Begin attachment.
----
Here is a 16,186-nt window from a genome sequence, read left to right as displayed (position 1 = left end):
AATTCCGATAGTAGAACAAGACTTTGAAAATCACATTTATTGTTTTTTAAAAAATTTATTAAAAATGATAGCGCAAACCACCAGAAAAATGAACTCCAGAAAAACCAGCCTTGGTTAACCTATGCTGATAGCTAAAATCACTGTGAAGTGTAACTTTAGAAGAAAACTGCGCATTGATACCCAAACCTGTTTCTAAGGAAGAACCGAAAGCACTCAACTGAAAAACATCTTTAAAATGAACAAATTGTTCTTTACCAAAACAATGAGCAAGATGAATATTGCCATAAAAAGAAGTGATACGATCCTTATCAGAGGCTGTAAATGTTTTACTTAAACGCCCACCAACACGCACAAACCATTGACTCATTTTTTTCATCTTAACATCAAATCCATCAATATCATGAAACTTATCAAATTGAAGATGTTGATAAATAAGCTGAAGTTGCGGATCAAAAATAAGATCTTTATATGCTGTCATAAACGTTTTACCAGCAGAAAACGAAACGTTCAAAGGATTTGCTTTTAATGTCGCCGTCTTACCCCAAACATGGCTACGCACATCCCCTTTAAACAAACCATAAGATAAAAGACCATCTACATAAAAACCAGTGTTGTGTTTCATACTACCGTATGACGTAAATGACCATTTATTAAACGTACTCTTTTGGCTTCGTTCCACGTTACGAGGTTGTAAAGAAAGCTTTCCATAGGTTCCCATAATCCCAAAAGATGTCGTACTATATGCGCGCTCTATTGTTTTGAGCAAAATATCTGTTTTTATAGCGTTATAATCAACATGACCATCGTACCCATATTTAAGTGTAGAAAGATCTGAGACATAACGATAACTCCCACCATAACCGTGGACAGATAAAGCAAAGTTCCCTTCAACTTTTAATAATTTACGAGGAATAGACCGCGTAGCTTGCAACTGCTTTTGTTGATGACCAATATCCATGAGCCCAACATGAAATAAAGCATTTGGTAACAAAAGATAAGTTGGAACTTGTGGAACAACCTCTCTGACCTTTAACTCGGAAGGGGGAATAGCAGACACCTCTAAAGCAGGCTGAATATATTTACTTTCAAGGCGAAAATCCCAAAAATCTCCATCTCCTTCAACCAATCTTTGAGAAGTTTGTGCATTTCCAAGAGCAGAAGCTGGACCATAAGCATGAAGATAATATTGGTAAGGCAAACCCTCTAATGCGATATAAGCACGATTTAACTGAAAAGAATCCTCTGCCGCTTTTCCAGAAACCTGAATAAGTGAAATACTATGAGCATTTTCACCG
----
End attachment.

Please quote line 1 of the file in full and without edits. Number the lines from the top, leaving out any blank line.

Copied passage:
Here is a 16,186-nt window from a genome sequence, read left to right as displayed (position 1 = left end):